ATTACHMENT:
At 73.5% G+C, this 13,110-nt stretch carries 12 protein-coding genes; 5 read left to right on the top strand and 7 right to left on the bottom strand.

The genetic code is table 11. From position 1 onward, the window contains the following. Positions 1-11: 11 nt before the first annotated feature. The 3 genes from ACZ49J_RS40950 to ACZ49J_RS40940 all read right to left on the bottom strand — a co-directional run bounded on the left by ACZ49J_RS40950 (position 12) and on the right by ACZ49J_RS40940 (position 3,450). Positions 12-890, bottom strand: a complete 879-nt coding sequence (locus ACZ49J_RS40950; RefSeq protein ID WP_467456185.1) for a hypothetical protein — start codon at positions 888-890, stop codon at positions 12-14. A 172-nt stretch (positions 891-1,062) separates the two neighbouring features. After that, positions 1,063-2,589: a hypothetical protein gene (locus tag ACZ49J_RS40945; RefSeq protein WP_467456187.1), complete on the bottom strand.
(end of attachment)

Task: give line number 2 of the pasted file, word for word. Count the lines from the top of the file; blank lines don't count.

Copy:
The genetic code is table 11. From position 1 onward, the window contains the following. Positions 1-11: 11 nt before the first annotated feature. The 3 genes from ACZ49J_RS40950 to ACZ49J_RS40940 all read right to left on the bottom strand — a co-directional run bounded on the left by ACZ49J_RS40950 (position 12) and on the right by ACZ49J_RS40940 (position 3,450). Positions 12-890, bottom strand: a complete 879-nt coding sequence (locus ACZ49J_RS40950; RefSeq protein ID WP_467456185.1) for a hypothetical protein — start codon at positions 888-890, stop codon at positions 12-14. A 172-nt stretch (positions 891-1,062) separates the two neighbouring features. After that, positions 1,063-2,589: a hypothetical protein gene (locus tag ACZ49J_RS40945; RefSeq protein WP_467456187.1), complete on the bottom strand.